Custom Pet Portraits in Oil
by Artist Zann Hemphill

A Cat Oil Painting in 2 Minutes [Video]

Cat painting process 5 steps

Cat Oil Painting Process

Getting the Cat Painting Started with a Sketch on Canvas

I do a lot of squinting in this step. I’m just trying to get the shape of his body roughly right so I can fill in the background. By putting the background in first, I can extend wisps of fur over top later. Because the white and green are already touching, they’ll blend beautifully to create the appearance of soft fur with a hint of the light behind.

Cat Oil Painting Background sketch oil on canvas

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Adding a few shadows to show where Simon's chin and eyes are

Next up, I’m squinting at my reference to understand which parts of the cat’s face and body  are in shadow.

If I don’t squint, it’s easy to get distracted by details and the final painting won’t have as much depth. Using a big brush also helps with keeping the focus on shapes instead of textures.

More shadows, until you start to see the cat's face on canvas

Apart from his eyes, I’m still using a big brush. He’s going to look weird at this stage, but that’s ok! Those deep shadows will smooth out as I go.

Cat Oil Painting Process

Now it's starting to look like a white cat in the painting

Finally, I can start doing what oil paints are best at–blending.

I don’t want to over do it, or our white kitty will lose definition and turn back into a white blob. Done right, blending the shadows will make the contrast more gentle while preserving dimensionality.

White Cat Oil Painting Process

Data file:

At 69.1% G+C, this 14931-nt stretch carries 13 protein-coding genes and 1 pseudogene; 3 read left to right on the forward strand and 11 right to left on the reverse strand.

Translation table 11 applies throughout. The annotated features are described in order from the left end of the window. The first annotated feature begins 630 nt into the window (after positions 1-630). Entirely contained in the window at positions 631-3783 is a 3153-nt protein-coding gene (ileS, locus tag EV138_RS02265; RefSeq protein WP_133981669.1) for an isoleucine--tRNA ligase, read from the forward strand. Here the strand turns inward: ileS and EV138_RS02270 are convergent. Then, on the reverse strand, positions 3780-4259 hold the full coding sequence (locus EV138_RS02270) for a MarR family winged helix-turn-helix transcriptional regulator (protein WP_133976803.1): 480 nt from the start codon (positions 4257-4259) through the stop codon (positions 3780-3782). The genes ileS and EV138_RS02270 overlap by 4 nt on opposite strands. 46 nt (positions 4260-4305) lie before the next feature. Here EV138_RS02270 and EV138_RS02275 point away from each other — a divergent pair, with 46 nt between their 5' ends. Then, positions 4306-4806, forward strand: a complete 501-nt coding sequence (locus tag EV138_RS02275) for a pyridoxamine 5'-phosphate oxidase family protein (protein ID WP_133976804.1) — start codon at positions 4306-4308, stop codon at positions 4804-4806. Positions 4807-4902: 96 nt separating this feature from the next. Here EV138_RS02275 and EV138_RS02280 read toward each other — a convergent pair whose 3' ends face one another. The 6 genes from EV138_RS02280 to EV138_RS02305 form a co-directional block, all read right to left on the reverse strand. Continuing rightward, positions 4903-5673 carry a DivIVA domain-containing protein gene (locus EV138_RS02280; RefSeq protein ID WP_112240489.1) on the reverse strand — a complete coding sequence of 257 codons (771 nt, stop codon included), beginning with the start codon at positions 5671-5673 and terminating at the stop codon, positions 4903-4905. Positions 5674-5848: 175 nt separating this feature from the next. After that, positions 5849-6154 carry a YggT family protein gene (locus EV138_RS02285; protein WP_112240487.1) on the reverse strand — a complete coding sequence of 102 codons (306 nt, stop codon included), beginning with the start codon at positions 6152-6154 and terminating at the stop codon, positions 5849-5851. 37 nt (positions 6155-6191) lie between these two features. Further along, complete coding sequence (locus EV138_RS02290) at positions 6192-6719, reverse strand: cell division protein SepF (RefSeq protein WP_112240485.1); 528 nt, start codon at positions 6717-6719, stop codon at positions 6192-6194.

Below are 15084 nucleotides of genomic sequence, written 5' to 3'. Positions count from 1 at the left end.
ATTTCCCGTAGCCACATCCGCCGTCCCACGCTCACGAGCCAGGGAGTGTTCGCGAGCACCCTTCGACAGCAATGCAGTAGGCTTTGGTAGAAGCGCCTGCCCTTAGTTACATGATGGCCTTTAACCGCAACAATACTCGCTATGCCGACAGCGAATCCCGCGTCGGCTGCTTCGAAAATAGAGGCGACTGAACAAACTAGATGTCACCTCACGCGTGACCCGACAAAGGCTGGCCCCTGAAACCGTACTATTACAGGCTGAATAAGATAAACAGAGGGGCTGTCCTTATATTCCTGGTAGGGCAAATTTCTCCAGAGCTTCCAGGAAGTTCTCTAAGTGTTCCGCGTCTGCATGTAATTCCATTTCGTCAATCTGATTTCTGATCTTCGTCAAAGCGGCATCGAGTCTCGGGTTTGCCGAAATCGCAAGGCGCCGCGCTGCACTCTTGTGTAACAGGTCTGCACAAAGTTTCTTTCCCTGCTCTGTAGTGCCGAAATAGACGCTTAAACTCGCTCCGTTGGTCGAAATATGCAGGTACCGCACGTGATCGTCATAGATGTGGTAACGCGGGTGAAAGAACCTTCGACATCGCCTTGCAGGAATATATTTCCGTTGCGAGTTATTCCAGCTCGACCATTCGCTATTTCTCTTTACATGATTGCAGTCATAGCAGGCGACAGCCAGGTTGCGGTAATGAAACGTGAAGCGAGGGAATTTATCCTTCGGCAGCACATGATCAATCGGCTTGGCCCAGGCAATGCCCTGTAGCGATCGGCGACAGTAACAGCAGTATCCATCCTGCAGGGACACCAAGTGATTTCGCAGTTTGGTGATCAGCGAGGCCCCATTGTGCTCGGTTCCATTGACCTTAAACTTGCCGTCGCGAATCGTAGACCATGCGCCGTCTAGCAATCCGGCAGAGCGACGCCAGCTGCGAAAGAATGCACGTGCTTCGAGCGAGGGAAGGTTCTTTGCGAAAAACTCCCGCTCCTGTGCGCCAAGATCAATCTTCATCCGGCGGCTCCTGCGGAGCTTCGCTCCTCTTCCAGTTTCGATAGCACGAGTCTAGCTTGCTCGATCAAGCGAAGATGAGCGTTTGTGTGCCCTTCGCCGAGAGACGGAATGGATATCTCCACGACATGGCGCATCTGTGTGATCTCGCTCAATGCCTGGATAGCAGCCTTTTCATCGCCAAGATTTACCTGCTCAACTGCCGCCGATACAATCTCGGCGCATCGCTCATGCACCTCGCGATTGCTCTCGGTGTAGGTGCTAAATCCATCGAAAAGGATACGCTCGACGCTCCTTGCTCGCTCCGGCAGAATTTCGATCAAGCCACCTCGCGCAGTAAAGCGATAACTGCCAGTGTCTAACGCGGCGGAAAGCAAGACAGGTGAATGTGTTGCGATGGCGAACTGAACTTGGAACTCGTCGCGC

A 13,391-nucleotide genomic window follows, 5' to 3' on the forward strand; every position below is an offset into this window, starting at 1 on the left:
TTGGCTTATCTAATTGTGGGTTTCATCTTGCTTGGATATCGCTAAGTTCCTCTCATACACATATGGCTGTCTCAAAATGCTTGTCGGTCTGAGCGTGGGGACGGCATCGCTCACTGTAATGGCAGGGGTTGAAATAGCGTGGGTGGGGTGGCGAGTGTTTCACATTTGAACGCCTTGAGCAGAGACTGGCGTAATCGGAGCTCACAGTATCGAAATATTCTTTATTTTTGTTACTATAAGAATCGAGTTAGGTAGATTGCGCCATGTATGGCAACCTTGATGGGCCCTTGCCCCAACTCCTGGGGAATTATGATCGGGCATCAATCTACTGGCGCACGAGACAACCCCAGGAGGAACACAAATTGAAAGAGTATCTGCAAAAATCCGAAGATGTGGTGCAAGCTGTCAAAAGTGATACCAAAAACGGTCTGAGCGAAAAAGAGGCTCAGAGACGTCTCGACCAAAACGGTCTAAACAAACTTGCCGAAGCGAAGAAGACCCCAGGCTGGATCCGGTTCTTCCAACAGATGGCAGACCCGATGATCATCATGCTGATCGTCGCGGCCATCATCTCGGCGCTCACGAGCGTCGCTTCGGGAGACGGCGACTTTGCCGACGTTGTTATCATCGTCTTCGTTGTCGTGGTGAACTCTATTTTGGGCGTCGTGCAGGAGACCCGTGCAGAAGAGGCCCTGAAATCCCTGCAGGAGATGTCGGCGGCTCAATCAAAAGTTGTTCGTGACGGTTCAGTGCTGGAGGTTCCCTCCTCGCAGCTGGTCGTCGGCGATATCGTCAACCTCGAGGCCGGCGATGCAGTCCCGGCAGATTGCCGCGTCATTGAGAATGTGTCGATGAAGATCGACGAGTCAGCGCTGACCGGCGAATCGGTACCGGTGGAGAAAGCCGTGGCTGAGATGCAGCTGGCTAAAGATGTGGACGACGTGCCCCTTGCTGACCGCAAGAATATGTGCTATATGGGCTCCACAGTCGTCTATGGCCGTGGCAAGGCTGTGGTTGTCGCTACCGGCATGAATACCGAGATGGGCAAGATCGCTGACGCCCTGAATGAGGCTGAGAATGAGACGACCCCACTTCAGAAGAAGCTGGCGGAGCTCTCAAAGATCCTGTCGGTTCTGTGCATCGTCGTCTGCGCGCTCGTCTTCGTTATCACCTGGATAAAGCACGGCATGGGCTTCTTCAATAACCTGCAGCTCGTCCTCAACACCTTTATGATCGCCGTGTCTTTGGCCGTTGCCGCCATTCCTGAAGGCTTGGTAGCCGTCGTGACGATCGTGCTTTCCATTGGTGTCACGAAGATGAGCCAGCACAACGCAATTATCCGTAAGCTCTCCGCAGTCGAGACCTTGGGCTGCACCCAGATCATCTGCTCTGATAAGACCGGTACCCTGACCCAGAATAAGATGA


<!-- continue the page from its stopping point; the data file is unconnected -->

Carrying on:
Further Refinement of the Cat Portrait

With the shapes and shadows of a white cat in the oil painting already, I can start pulling fur out over the green background.

I do this with white on my brush, starting near the edge and pulling outward. Every single stroke needs a wipe on paper towel in between or I risk muddying the edge of Simon’s body and bringing too much green back in to his fur.

Feline Oil Painting Process

Final Oil Painting of our Cat!

By now, I’m working with little brushes for the highlights in the eyes, and the flat of a square brush for the long whiskers.

Lots of quick, clean white strokes fill out his texture and add brightness and detail.

Finally, he looks like himself!

White Cat portrait painting Christmas Gift

Looking for more Cat Art?

See more of my work in the Paws by Zann Cat Portrait Art Gallery.

For art updates, fresh pet portraits, videos and more, sign up for my occasional newsletter (below), or follow my YouTube channel for more videos.

To get your own custom cat oil painting on canvas, send me an email at [email protected]. I’d love to bring your vision to life!

Thanks for reading.

Zann

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